Mets’ ninth-inning rally falls just short in 10-9 loss to Nationals

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NEW YORK (AP)—Six runs in the ninth inning meant little to the Mets. The only numbers to take solace in were the ones on the out-of-town scoreboard.

An improbable rally fell just short when Paul Lo Duca flied out with a runner on third, and New York’s 10-9 loss to the scrappy Washington Nationals cost the NL East leaders another chance to expand their cushion.

With his team in dire need of a strong pitching performance, Tom Glavine was hit hard and the Mets dropped their fifth straight home game. They got help elsewhere, though.

New York’s magic number was trimmed to four for clinching its second consecutive division title when Philadelphia lost 10-6 to Atlanta. The Mets remained two games ahead of the Phillies with five to play.

“We can’t rely on the Braves, on the Phillies losing. We have got to go out there and snatch this thing,” David Wright said.

Looking sluggish yet again, New York trailed 10-3 in the ninth before a stirring comeback. Lo Duca singled, Carlos Gomez drew a one-out walk and Jose Reyes hit a three-run shot off Jesus Colome for his second homer of the game.

Luis Castillo’s single chased Colome and brought on Chad Cordero. Wright singled and Carlos Beltran’s walk loaded the bases for streaking Moises Alou, who smacked a three-run double for his fourth hit.

That’s when first-year Nationals manager Manny Acta made an unorthodox and gutsy move. He pulled his closer for setup man Jon Rauch, and it paid off.

“He did not have it. He didn’t command his fastball. It’s a team game. I gave him some rope, but then you’ve got to think of the team,” said Acta, the Mets’ third base coach the previous two seasons.

Rauch struck out slugger Carlos Delgado as pinch-runner Endy Chavez stole third, then pumped his arms in the air when Lo Duca popped up to shallow right.

Many in the crowd of 49,244 had left by the ninth. Shea Stadium got pretty noisy, though—until Rauch quieted everybody by closing it out for his fourth save.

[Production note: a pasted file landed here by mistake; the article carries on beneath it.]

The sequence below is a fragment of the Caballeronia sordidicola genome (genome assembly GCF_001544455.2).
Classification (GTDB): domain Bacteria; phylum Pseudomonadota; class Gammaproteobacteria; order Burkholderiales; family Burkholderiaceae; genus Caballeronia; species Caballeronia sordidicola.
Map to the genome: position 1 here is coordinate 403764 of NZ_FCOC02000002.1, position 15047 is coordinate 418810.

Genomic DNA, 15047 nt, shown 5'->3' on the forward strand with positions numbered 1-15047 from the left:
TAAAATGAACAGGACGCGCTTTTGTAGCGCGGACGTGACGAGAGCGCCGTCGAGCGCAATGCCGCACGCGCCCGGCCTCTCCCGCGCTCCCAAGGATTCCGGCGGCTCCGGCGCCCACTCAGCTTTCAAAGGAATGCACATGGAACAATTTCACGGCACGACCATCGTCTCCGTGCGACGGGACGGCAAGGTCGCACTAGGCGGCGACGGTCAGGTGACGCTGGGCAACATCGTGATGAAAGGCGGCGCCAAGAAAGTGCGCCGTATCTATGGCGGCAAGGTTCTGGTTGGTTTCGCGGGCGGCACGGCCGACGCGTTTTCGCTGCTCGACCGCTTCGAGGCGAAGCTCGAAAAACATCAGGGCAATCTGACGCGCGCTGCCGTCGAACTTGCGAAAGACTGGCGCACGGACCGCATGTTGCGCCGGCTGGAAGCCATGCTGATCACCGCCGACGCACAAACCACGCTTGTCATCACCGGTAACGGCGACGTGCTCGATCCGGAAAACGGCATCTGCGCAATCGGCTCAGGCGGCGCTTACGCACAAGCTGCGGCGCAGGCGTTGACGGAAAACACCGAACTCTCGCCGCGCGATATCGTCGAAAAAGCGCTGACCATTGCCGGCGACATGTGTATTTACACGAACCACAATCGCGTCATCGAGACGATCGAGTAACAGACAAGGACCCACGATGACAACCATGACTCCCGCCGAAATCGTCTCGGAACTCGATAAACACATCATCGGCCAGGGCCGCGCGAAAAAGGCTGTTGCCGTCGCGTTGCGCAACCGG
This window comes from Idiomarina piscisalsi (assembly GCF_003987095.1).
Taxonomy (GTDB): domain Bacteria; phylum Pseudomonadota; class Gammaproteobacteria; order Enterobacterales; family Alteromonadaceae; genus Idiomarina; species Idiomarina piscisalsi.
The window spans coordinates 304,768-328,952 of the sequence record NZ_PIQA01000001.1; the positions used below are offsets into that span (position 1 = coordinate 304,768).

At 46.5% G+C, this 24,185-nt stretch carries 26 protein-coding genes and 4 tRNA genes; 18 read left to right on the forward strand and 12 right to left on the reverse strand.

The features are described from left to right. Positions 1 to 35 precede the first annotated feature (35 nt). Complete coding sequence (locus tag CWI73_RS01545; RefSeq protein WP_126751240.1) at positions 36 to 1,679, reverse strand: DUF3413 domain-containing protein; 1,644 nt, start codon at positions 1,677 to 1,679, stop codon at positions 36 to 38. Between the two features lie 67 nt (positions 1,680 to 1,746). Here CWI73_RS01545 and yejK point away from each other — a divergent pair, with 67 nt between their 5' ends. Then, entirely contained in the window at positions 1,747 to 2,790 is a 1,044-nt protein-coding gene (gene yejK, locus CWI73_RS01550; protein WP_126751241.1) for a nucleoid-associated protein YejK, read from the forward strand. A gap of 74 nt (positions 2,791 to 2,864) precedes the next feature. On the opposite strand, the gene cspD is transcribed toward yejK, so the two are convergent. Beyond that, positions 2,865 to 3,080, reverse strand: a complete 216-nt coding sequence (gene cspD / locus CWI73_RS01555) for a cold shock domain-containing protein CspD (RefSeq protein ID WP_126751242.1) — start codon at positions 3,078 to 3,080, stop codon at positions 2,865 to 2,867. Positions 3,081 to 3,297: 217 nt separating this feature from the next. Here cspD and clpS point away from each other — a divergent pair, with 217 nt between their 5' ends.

“It doesn’t mean a thing. I don’t care if you lose by eight runs or one, it’s still a loss,” Lo Duca said. “We’ve got to fix it. We’ve got to fix it quick.”

The Mets almost pulled off their biggest ninth-inning rally for a victory. On July 17, 1973, they overcame a 7-1 deficit by scoring seven times in the ninth to beat Atlanta, the Elias Sports Bureau said.

The Mets fell to 1-4 over the past nine days against fourth-place Washington, embracing its role as spoiler. New York has allowed 48 runs in those five meetings with the Nationals, who began the day with the fewest runs in the majors.

“We want to stir things up and make it hard for everybody,” Rauch said.

Glavine (13-7) was supposed to steady the ship during a key outing sandwiched between two Mets rookie starters—Mike Pelfrey was ineffective in Monday’s 13-4 loss, and Philip Humber makes his first major league start Wednesday night.

Instead, the 41-year-old lefty gave up homers to Austin Kearns, Tony Batista and rookie Justin Maxwell while falling behind 6-2 and losing for the first time since July 2 at Colorado.

“It’s a big game regardless of what tomorrow’s situation may or may not be. But you can’t worry about that,” Glavine said. “I struggled with my rhythm, my tempo. I kind of felt like I was fighting myself a lot.”

Mets owner Fred Wilpon met with manager Willie Randolph and GM Omar Minaya before the game and was supportive, Minaya said. But the Mets were already down by four when they came to bat for the first time and Reyes hit a leadoff homer off the scoreboard in right-center.

Shawn Green later got his 2,000th hit and Alou extended his team-record hitting streak to 29 games.

“They feel it. They want it,” Randolph said. “But we let some runs score late in the game. Those add-on runs came back to hurt us.”

Jason Bergmann (6-5) held the Mets in check for 5 2-3 innings and singled twice on his 26th birthday, improving to 5-0 since a loss at Pittsburgh on June 30. He is 4-0 in his past five starts.

New York grounded into four inning-ending double plays.

The Mets, who have lost eight of 12, had a great chance to get back in the game in the fifth. Pinch-hitter Ruben Gotay cut it to 6-3 with an RBI double, and Castillo’s single put runners at the corners for Wright.

The MVP hopeful hit a sharp grounder toward third, but childhood buddy Ryan Zimmerman made a fine backhand stab to start a splendid double play that ended the inning.

“I don’t believe in psychological wins or momentum swings. But it’s good to see the guys fight back,” Wright said.

Brian Schneider added a two-run single off Jorge Sosa with two outs in the seventh—right after Delgado failed to make a play on Batista’s infield single to first.

Kearns hit his second three-run drive in two games. Five of his 16 homers have come against the Mets.

Notes

The Nationals (71-87) equaled their win total from last year. “I told my guys I’m proud of them,” Acta said. “We want to finish fourth.” … Reyes’ 10th career leadoff homer extended his club record. It was his fourth multihomer game and first at Shea Stadium.

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